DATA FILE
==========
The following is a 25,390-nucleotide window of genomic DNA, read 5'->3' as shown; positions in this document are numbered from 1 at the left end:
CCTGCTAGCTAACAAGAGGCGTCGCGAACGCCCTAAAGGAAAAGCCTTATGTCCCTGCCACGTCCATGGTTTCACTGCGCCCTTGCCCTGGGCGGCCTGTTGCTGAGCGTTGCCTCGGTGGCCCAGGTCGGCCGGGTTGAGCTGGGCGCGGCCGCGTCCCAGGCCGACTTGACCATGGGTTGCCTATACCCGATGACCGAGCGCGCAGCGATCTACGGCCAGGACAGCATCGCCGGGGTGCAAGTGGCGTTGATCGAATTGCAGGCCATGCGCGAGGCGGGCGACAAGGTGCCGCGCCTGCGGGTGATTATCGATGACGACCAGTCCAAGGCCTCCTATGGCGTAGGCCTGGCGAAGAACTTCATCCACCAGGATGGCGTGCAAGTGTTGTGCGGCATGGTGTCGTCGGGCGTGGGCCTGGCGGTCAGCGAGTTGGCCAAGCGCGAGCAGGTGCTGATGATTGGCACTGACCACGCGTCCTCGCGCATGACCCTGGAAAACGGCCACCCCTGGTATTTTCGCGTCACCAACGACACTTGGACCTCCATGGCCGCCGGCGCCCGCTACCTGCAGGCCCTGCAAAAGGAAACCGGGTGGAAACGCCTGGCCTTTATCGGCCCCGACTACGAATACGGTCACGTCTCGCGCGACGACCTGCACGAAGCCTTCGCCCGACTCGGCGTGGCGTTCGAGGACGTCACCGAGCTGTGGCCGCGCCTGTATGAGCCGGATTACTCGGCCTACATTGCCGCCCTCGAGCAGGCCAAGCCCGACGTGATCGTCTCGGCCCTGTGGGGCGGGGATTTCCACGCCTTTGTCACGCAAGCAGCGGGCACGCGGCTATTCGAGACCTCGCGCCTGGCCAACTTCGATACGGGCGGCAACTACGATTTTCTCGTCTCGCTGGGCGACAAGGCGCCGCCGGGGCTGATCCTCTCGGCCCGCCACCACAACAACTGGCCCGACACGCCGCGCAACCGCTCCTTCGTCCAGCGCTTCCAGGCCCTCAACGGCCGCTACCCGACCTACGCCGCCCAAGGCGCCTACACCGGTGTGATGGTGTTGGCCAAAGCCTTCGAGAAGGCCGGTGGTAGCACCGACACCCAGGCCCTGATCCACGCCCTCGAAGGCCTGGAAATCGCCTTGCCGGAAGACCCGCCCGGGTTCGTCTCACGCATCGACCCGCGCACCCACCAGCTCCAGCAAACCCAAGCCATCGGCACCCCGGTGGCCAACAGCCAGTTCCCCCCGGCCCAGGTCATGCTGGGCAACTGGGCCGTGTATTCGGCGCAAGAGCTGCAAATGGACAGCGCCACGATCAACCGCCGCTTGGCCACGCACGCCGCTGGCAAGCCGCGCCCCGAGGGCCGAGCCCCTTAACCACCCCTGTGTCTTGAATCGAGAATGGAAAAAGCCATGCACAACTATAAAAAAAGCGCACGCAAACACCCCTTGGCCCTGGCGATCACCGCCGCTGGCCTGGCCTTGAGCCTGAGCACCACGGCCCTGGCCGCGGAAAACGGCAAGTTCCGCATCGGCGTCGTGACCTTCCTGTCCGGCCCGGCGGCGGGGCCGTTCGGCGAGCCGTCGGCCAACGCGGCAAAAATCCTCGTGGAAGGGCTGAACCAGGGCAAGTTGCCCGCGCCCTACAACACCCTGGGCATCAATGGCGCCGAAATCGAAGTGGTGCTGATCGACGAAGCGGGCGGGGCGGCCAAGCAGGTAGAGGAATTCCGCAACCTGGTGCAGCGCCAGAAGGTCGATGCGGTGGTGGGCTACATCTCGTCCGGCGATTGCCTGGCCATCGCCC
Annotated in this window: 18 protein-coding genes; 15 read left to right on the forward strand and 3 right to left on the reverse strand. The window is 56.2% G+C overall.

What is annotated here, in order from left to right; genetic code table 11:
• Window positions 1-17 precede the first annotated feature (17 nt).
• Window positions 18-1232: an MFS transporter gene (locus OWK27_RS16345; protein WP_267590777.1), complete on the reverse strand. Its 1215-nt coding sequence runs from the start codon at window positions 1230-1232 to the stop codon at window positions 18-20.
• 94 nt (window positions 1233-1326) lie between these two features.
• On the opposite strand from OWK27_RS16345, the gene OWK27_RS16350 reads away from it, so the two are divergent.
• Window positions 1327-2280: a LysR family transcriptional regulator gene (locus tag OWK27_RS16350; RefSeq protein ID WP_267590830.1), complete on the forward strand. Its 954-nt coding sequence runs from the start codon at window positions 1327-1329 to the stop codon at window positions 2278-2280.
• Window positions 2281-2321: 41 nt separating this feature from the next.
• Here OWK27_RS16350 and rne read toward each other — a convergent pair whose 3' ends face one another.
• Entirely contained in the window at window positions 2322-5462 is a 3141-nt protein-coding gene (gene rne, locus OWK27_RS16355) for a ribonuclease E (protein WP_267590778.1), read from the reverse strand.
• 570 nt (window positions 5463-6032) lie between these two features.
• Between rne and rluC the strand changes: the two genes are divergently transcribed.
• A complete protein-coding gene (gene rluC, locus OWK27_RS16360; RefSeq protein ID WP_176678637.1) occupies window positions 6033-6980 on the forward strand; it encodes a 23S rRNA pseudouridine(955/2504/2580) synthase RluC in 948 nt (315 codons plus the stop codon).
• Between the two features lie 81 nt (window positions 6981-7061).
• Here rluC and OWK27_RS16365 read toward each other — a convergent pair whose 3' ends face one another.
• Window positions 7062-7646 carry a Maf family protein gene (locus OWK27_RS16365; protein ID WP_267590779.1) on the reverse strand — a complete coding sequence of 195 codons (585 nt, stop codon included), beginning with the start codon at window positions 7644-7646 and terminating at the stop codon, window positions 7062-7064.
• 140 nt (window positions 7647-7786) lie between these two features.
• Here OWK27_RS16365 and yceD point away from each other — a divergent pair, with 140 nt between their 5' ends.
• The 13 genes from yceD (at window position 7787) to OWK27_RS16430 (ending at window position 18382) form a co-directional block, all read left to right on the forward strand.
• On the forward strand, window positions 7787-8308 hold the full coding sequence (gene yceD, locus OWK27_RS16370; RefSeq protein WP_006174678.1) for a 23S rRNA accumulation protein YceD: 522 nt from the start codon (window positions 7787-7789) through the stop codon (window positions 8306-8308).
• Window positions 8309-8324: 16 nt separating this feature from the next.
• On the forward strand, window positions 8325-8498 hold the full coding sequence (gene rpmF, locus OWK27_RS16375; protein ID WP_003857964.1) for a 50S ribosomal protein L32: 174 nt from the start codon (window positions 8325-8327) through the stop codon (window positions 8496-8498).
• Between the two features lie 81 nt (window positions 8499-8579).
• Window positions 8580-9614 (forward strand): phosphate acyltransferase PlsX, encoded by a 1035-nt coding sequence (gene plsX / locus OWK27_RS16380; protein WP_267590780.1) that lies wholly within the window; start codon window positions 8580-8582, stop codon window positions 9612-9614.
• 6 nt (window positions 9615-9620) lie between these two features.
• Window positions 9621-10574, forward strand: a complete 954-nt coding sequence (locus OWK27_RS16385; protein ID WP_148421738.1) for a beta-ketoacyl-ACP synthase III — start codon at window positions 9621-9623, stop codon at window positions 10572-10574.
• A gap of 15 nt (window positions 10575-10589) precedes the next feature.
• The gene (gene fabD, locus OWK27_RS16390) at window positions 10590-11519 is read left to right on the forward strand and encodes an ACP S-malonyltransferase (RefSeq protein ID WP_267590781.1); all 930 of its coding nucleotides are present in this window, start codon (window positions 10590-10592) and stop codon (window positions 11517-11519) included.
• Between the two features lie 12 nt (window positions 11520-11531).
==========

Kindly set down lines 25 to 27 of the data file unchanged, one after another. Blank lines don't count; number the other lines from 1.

• Between the two features lie 81 nt (window positions 8499-8579).
• Window positions 8580-9614 (forward strand): phosphate acyltransferase PlsX, encoded by a 1035-nt coding sequence (gene plsX / locus OWK27_RS16380; protein WP_267590780.1) that lies wholly within the window; start codon window positions 8580-8582, stop codon window positions 9612-9614.
• 6 nt (window positions 9615-9620) lie between these two features.